Composing with pullback to the base change over the algebraic closure of $k$, the real content is with $k$ an algebraically closed base field (of char. 0), $U$ a non-empty proper open subset of a smooth proper connected curve $X$ over $k$, and $x \in X(k) - U(k)$ a choice of missing point: given such data one seeks to make a "residue map" ${\rm{res}}_x: {\rm{H}}^1(U,\mu_n) \rightarrow \mathbf{Z}/(n)$ compatible with multiplicative change in $n > 0$ (then passing to the inverse limit with $n$ varying through powers of a prime $p$ and inverting $p$ gives a "residue map" ${\rm{res}}_x: {\rm{H}}^1(U, \mathbf{Q}_p(1)) \rightarrow \mathbf{Q}_p$, and then sum over all such $x$).

If $K$ is the fraction field of the henselization (or completion) of the local ring $O_{X,x}$ then by composing with pullback along ${\rm{Spec}}(K) \rightarrow U$ we can forget about $(U,x)$ and focus on a strictly henselian discrete valuation ring $R$ (e.g., a complete dvr with separably closed residue field) with fraction field $K$: we seek to construct a natural map ${\rm{H}}^1(K, \mu_n) \rightarrow \mathbf{Z}/(n)$
for $n>0$ that is a unit in $R$ (all $n$ when the residue characteristic is 0) such that:

(i) it is compatible with multiplicative change in $n$,

(ii) when we begin with a punctured smooth curve $U$ over $k=\mathbf{C}$, the resulting map ${\rm{H}}^1(U, \mu_n) \rightarrow \mathbf{Z}/(n)$ is identified via Artin's comparison isomorphism with the mod-$n$ reduction of the map ${\rm{H}}^1(U(\mathbf{C}), \mathbf{Z}(1)) \rightarrow \mathbf{Z}$ induced map the "analytic residue map"
${\rm{H}}^1(U(\mathbf{C}), \mathbf{C}) \rightarrow \mathbf{C}$ given by $(1/2\pi i)\int_{\gamma_x,i}$ (using integration along an $i$-oriented loop $\gamma_x$ around $x$).

Of course, (ii) justifies the name for the construction.

To make the construction fulfilling (i), we just use Kummer theory: the $n$-torsion Kummer sequence $1 \to \mu_n \rightarrow \mathbf{G}_{\rm{m}} \stackrel{t^n}{\rightarrow} \mathbf{G}_{\rm{m}} \rightarrow 1$ identifies ${\rm{H}}^1(K, \mu_n)$ with $K^{\times}/(K^{\times})^n$, and since $R^{\times}$ is $n$-divisible (as $R$ is strictly henselian with residue characteristic not divisible by $n$) the short exact sequence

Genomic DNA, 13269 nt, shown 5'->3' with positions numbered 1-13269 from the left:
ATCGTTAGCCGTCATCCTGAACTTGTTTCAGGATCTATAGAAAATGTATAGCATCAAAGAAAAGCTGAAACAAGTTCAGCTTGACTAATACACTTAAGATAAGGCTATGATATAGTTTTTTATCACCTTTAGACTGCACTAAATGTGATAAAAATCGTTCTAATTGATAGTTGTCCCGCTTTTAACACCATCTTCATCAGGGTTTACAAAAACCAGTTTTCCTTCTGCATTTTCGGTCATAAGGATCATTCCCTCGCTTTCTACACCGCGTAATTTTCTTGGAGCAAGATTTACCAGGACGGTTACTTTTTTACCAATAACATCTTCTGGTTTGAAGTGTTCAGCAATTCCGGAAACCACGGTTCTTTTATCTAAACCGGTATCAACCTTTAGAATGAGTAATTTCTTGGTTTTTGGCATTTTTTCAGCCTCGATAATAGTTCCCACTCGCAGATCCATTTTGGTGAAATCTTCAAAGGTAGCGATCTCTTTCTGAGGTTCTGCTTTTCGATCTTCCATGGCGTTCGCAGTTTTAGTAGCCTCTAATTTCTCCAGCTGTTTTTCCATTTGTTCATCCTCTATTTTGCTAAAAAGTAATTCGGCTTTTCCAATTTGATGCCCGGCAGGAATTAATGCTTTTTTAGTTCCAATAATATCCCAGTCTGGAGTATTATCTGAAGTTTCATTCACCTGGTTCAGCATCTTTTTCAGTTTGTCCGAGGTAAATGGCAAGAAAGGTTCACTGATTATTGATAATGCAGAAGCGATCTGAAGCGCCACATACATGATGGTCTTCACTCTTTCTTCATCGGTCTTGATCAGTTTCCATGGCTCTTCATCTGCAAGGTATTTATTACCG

$$1 \rightarrow R^{\times} \rightarrow K^{\times} \stackrel{{\rm{ord}}}{\to} \mathbf{Z} \rightarrow 1$$
defined by the normalized ord-function on $K^{\times}$ visibly identifies $K^{\times}/(K^{\times})^n$ with $\mathbf{Z}/(n)$.
(sending the class of $c \in K^{\times}$ to ${\rm{ord}}(c) \bmod n$).

That is the construction, and its compatibility with multiplicative change in $n$ is an elementary exercise in unraveling the definitions, especially formulating the sense in which the formation of the $n$th-power Kummer sequence is compatible with multiplicative change in $n$.

When we begin over $\mathbf{C}$, it identifies the construction with one for the fraction field of the discrete valuation ring $\mathbf{C}\{z\}$ of convergent power series near 0 which has nothing at all to do with the particular curve but does make contact with meromorphic constructions. To prove the compatibility property in (ii), we can shrink $U$ so it misses enough points that there exists a finite map $f:U\rightarrow \mathbf{A}^1- \{0\}$ with a simple zero at $x$. Hence, the pullback of the $\mu_n$-torsor over $\mathbf{A}^1 - \{0\}$ corresponding to the $n$th root of the standard coordinate pulls back to a class carried to $1 \in \mathbf{Z}/(n)$ via the above construction.

The compatibility with the classical residue map at $x$ (through the procedure described above) is thereby reduced to showing that the class in ${\rm{H}}^1(\mathbf{C}^{\times}, \mu_n)$ corresponding to the $\mu_n$-torsor $t^n:\mathbf{C}^{\times} \rightarrow \mathbf{C}^{\times}$ is the reduction of a class in ${\rm{H}}^1(\mathbf{C}^{\times}, \mathbf{Z}(1)) \subset {\rm{H}}^1(\mathbf{C}^{\times}, \mathbf{C})$ with "analytic residue" equal to 1. But that explicit $\mu_n$-torsor is the pushout along $\mathbf{Z}(1) \twoheadrightarrow \mu_n$ of the $\mathbf{Z}(1)$-torsor ${\rm{exp}}: \mathbf{C} \rightarrow \mathbf{C}^{\times}$. In the language of monodromy along loops, this latter covering space carries the $i$-oriented loop $\gamma$ around 0 through $1 = e^0$ to $2\pi i \in \mathbf{Z}(1)$. Hence, applying $(1/2\pi i)\int_{\gamma,i}$ carries this class to 1, so we get the desired consistency.